NORTH AMERICAN COUNTRIES REACH CONSENSUS ON EL NIÑO DEFINITION

NOAA announced that the NOAA National Weather Service, the Meteorological Service of Canada and the National Meteorological Service of Mexico have reached a consensus on an index and definitions for El Niño and La Niña events.

The index is defined as a three-month average of sea surface temperature departures from normal for a critical region of the equatorial Pacific (Niño 3.4 region; 120W-170W, 5N-5S). This region of the tropical Pacific contains what scientists call the "equatorial cold tongue," a band of cool water that extends along the equator from the coast of South America to the central Pacific Ocean. Departures from average sea surface temperatures in this region are critically important in determining major shifts in the pattern of tropical rainfall, which influence the jet streams and patterns of temperature and precipitation around the world.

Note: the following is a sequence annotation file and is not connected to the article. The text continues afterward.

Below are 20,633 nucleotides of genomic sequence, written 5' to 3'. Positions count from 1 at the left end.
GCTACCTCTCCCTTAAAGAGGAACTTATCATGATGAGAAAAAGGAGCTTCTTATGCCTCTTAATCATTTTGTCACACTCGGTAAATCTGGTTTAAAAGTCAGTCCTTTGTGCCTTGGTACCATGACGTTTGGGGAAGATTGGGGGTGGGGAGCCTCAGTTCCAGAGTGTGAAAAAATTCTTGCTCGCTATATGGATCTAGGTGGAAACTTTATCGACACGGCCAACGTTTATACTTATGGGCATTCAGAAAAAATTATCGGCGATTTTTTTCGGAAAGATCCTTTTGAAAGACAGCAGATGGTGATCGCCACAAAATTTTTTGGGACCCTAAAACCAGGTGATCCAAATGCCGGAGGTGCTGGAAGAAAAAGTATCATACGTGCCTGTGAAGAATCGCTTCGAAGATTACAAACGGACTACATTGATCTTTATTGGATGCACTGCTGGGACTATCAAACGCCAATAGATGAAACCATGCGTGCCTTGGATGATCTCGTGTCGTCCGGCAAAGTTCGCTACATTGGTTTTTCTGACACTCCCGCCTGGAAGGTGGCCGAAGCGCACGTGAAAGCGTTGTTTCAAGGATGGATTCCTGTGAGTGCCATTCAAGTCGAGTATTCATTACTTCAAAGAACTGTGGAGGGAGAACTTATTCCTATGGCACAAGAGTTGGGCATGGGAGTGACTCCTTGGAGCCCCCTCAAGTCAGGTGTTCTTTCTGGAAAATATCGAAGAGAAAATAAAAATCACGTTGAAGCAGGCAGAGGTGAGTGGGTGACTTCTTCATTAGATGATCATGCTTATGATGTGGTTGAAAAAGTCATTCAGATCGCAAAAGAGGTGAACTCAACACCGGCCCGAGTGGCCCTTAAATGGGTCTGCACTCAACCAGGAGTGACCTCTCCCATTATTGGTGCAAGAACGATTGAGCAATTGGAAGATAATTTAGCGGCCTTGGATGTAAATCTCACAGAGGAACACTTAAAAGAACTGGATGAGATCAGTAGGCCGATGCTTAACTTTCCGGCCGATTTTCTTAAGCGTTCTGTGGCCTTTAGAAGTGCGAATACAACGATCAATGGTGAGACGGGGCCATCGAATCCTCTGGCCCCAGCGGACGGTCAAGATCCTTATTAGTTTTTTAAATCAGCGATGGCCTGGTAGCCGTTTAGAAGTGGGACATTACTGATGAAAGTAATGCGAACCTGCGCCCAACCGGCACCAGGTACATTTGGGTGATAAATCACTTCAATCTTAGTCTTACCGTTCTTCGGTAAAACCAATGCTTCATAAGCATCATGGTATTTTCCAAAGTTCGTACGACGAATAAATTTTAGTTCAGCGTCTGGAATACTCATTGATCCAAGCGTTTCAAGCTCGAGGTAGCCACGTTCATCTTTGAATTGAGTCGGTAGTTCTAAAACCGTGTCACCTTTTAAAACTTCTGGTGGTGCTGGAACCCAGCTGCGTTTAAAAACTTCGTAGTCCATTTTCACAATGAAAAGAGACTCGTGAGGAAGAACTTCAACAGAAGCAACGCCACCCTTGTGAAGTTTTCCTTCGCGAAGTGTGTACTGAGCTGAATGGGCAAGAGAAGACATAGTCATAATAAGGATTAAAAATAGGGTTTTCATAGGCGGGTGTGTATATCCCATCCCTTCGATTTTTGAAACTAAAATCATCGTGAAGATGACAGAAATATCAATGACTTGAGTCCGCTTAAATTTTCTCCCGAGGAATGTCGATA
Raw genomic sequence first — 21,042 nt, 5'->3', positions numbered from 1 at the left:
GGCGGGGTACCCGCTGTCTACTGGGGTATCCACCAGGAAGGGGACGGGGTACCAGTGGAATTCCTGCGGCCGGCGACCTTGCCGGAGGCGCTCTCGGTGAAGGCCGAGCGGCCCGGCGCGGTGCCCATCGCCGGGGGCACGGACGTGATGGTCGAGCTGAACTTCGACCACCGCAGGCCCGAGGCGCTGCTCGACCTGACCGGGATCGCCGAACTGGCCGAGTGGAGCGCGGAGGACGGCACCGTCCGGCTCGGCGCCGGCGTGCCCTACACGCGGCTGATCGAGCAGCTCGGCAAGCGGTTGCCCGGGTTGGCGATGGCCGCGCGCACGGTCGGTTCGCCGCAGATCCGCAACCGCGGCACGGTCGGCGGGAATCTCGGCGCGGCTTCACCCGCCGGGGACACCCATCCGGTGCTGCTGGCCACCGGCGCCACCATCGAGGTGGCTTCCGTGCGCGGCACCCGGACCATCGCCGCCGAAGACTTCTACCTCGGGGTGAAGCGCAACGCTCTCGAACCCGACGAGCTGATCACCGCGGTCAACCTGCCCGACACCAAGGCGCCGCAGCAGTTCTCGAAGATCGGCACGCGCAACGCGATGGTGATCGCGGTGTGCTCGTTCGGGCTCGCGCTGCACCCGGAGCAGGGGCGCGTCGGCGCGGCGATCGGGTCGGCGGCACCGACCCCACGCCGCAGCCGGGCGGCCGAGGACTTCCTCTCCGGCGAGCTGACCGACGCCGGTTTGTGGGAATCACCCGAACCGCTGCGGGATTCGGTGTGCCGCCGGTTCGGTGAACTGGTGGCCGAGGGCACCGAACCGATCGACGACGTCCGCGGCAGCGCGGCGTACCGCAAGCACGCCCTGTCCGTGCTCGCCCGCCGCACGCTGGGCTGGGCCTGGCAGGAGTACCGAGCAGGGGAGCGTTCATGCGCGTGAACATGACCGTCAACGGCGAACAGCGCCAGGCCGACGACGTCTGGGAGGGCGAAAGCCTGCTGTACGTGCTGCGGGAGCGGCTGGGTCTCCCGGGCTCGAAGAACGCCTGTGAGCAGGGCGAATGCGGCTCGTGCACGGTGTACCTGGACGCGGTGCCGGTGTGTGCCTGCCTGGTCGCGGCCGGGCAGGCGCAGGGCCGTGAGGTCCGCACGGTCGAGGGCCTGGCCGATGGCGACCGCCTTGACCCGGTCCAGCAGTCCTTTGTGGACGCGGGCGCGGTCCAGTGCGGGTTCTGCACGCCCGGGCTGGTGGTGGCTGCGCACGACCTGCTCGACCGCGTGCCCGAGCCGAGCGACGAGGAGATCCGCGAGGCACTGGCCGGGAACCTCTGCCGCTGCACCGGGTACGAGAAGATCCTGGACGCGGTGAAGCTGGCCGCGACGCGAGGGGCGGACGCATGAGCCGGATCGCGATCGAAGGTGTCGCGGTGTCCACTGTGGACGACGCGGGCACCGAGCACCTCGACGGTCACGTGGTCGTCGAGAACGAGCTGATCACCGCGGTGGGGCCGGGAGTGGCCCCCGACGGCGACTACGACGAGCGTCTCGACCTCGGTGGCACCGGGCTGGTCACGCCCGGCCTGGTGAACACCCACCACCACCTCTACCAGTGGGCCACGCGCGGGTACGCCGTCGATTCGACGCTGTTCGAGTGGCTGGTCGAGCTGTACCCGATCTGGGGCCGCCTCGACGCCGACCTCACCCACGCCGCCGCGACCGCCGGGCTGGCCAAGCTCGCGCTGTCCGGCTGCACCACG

North America's operational definitions for El Niño and La Niña, based on the index, are:
El Niño: A phenomenon in the equatorial Pacific Ocean characterized by a positive sea surface temperature departure from normal (for the 1971-2000 base period) in the Niño 3.4 region greater than or equal in magnitude to 0.5 degrees C (0.9 degrees Fahrenheit), averaged over three consecutive months.

La Niña: A phenomenon in the equatorial Pacific Ocean characterized by a negative sea surface temperature departure from normal (for the 1971-2000 base period) in the Niño 3.4 region greater than or equal in magnitude to 0.5 degrees C (0.9 degrees Fahrenheit), averaged over three consecutive months.

(NOAA News Online, Feb. 23, 2005)